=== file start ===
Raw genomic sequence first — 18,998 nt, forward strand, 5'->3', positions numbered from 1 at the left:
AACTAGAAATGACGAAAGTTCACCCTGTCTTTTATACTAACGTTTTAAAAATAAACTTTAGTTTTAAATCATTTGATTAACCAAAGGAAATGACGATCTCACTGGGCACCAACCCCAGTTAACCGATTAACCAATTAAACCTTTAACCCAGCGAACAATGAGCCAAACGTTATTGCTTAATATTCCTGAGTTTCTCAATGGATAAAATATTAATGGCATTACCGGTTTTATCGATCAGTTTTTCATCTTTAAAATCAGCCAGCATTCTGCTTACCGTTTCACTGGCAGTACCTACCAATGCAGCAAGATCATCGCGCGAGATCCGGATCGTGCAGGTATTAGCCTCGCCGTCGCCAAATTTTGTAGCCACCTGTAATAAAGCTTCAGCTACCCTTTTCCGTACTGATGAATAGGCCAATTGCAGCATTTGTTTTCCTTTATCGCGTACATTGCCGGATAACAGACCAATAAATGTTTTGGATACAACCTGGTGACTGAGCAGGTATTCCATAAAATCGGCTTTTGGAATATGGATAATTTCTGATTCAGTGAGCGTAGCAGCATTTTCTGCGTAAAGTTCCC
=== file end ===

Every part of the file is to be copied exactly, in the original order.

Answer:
Raw genomic sequence first — 18,998 nt, forward strand, 5'->3', positions numbered from 1 at the left:
AACTAGAAATGACGAAAGTTCACCCTGTCTTTTATACTAACGTTTTAAAAATAAACTTTAGTTTTAAATCATTTGATTAACCAAAGGAAATGACGATCTCACTGGGCACCAACCCCAGTTAACCGATTAACCAATTAAACCTTTAACCCAGCGAACAATGAGCCAAACGTTATTGCTTAATATTCCTGAGTTTCTCAATGGATAAAATATTAATGGCATTACCGGTTTTATCGATCAGTTTTTCATCTTTAAAATCAGCCAGCATTCTGCTTACCGTTTCACTGGCAGTACCTACCAATGCAGCAAGATCATCGCGCGAGATCCGGATCGTGCAGGTATTAGCCTCGCCGTCGCCAAATTTTGTAGCCACCTGTAATAAAGCTTCAGCTACCCTTTTCCGTACTGATGAATAGGCCAATTGCAGCATTTGTTTTCCTTTATCGCGTACATTGCCGGATAACAGACCAATAAATGTTTTGGATACAACCTGGTGACTGAGCAGGTATTCCATAAAATCGGCTTTTGGAATATGGATAATTTCTGATTCAGTGAGCGTAGCAGCATTTTCTGCGTAAAGTTCCC